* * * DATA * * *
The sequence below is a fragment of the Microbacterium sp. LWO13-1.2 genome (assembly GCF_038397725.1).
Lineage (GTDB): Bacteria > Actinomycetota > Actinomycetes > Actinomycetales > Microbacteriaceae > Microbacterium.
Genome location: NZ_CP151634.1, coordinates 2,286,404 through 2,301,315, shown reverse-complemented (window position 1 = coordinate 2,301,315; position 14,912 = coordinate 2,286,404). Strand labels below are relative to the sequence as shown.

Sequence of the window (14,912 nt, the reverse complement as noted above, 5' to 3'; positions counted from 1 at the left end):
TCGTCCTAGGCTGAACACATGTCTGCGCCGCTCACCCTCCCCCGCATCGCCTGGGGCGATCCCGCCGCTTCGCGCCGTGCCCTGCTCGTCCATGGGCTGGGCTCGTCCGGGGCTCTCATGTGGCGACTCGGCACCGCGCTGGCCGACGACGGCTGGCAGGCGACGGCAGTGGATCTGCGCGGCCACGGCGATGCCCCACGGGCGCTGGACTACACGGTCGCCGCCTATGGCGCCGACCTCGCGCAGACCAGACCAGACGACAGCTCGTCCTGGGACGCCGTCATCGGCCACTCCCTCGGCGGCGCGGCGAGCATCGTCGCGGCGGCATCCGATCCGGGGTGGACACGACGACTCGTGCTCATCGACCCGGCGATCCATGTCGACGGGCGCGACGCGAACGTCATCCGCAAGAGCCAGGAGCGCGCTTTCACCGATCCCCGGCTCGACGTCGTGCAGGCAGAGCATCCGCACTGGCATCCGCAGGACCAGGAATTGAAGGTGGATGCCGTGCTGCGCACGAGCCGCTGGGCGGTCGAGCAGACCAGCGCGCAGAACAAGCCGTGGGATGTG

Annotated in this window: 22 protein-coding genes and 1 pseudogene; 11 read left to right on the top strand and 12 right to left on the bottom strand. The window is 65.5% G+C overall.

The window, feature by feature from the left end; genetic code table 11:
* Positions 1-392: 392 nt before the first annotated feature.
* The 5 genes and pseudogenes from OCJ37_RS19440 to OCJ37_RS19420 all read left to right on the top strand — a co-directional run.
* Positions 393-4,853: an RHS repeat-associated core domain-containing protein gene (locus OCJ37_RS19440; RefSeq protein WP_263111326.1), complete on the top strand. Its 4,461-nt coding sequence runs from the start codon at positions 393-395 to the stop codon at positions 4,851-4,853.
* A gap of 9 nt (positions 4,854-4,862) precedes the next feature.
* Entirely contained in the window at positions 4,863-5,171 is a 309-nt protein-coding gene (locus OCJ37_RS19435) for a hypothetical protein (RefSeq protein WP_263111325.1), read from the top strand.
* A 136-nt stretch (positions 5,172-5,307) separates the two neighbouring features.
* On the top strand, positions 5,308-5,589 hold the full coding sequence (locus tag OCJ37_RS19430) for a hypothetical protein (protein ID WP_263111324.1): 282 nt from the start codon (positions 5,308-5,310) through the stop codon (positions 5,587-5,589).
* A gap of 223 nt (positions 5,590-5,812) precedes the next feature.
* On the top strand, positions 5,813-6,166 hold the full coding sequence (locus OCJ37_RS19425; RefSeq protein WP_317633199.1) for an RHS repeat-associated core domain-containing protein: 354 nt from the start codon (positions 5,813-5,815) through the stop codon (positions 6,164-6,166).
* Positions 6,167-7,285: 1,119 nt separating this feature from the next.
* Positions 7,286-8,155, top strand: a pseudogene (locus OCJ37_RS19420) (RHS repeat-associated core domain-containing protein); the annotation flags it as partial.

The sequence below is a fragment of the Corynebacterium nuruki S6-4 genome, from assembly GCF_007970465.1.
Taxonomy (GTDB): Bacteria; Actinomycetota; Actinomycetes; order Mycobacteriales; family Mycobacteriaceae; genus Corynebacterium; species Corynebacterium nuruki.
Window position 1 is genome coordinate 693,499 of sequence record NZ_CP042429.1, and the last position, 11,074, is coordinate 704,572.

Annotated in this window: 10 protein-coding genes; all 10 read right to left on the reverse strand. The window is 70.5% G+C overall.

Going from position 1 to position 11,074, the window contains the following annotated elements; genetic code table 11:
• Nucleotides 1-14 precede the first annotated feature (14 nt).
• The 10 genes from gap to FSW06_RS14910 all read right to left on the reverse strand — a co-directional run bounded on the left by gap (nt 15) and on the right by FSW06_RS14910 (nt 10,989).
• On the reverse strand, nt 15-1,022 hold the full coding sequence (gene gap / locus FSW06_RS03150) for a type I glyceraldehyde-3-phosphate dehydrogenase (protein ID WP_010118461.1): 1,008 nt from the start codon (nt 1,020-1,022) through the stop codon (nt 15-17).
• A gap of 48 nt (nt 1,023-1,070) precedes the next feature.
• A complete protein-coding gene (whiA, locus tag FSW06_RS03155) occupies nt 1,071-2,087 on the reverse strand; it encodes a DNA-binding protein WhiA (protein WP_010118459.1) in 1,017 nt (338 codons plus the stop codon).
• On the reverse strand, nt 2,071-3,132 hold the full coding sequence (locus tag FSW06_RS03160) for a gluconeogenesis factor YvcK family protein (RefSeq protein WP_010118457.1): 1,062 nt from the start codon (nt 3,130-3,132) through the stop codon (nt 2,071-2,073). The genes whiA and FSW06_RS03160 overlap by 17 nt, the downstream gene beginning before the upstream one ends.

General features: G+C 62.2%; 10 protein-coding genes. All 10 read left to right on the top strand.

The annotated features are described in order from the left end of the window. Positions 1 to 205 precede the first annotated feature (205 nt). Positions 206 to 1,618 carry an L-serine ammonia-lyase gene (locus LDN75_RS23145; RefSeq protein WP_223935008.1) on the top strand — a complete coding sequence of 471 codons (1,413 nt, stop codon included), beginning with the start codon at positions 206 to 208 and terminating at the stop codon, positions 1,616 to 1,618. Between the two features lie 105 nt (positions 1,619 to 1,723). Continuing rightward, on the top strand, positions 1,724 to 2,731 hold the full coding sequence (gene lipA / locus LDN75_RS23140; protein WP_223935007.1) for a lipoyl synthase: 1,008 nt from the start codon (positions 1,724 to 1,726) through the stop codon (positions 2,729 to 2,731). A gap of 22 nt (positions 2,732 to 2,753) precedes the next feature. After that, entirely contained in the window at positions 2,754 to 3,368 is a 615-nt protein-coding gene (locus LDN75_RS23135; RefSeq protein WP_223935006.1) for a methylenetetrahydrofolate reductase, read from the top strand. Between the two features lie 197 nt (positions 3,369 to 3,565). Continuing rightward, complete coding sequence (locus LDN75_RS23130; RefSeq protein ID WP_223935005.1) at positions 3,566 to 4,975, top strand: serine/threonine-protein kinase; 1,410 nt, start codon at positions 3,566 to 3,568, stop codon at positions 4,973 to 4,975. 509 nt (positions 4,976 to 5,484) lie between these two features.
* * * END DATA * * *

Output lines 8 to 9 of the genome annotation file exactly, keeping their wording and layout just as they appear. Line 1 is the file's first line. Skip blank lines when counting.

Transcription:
* Positions 1-392: 392 nt before the first annotated feature.
* The 5 genes and pseudogenes from OCJ37_RS19440 to OCJ37_RS19420 all read left to right on the top strand — a co-directional run.